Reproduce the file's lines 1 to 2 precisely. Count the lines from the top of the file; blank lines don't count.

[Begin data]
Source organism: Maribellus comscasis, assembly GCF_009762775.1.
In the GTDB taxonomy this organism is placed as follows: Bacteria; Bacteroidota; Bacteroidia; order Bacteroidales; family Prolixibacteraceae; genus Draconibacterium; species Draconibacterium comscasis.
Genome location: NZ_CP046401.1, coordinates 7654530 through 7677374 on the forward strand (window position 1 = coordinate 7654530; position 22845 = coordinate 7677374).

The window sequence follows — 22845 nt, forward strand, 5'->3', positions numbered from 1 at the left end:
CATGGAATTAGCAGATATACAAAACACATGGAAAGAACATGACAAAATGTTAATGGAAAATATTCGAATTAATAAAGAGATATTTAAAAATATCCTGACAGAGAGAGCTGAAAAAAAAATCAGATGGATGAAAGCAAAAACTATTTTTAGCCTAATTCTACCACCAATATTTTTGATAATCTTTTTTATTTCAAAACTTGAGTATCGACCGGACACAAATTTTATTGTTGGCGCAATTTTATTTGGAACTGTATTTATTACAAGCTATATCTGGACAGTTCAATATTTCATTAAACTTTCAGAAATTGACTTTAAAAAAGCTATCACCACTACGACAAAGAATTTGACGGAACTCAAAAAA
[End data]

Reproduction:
Source organism: Maribellus comscasis, assembly GCF_009762775.1.
In the GTDB taxonomy this organism is placed as follows: Bacteria; Bacteroidota; Bacteroidia; order Bacteroidales; family Prolixibacteraceae; genus Draconibacterium; species Draconibacterium comscasis.